Hanhaba obi (a half-width sash) (半幅帯)

The hanhaba obi is a kind women's obi sash used in Japan. It is also called "Hoso obi" or "Yonsun obi."

This name derived from the fact that it is made after folding a textile of standard width (about 36 cm) in half (yonsun (12.12 cm) measured by kujirajaku [a measuring stick used in kimono-making]).

Uses

It is an informal obi that is not used in public places in principle, except for the cases where it is used invisibly, such as under haori (a Japanese half-coat) or uchikake (long outer robe). It is made of cotton or Hakataori textile.

It is generally used for yukata (Japanese summer kimono), wool kimono, tsumugi (pongee) kimono and kasuri (cloth with splashed patterns) kimono. Obijime (a sash band) and obiage (a bustle for an obi) are seldom used in tying a hanhaba obi because it is tied without making a big knot, such as bunko-musubi knot, kai no kuchi knot (Japanese traditional clothes) or ichimonji-musubi knot.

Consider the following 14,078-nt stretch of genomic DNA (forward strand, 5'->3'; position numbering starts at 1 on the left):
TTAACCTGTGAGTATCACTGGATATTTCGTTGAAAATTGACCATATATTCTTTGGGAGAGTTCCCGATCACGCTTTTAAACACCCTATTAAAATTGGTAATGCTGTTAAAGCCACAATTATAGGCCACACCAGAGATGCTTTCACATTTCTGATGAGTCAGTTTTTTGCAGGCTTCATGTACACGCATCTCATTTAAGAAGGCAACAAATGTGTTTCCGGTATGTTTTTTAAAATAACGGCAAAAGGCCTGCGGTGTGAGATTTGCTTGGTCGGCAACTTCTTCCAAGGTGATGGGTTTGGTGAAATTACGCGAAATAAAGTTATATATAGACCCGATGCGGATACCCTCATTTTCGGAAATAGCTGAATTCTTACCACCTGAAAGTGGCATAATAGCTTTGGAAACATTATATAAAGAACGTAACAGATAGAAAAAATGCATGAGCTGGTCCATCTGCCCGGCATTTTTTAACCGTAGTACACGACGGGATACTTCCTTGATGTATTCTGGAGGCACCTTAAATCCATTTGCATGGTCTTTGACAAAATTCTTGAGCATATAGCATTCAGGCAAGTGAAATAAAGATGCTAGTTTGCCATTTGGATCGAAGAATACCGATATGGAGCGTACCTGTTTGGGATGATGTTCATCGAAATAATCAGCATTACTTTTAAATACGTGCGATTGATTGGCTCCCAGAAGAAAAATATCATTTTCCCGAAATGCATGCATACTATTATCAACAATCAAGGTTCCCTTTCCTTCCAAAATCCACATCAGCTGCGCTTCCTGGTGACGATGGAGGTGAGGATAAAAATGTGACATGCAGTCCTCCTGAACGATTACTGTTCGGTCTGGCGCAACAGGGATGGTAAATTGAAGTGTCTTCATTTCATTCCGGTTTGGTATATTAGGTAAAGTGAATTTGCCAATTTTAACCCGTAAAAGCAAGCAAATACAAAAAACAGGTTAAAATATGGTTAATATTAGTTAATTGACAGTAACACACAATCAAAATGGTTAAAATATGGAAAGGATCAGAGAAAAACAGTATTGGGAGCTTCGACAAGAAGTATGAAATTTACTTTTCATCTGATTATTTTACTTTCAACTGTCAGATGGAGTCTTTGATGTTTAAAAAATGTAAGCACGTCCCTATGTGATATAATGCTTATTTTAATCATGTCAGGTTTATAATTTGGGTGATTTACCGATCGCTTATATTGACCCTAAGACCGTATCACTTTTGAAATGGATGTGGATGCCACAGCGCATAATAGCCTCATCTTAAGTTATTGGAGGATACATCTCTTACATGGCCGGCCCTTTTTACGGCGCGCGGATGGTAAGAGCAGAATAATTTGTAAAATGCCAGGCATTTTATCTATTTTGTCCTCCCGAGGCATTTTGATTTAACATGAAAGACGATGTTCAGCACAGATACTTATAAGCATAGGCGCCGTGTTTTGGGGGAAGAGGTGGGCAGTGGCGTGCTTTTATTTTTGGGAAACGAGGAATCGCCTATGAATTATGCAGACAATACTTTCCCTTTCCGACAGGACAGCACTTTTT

Its standard length is 3.6m, but longer ones, which are convenient to make various types of knot, have become popular recently due to the yukata fashion boom.

Special uses

To create a glamorous air in the dancing of traditional folk songs, the hanhaba obi made of nishiki (brocade) is often used for yukata with an unified picture across the entire canvas of the kimono, which is not interrupted at the seams. This is because folk dancing, which originated from people's folkways and has become theatrical art, needs glamorous air as theatrical art while maintaining traditional appearance such as costume etc.
Therefore, it doesn't mean that the hanhaba obi is generally recognized as a costume for noticeably cheerful and formal situations or such places

Unlike the case of yukata or the above dancing, female dancers of Awa-odori dancing festival put on juban (undershirt for kimono), susoyoke (half-slip) and tekko (covering for the back of the hand and wrist) and tie a hanhaba obi made of black satin in karuta-musubi knot (a black Nagoya obi is also used).

When wearing women's hakama (formal divided skirt) at coming of age ceremonies or graduation ceremonies, they tie the hanhaba obi in ichimonji-musubi knot and put hakama on it in order to make their back style look beautiful. Nishiki is sometimes used. It is a figure of hanhaba obi when it is used in a public place as a substitute for kaku obi (men's stiff sash).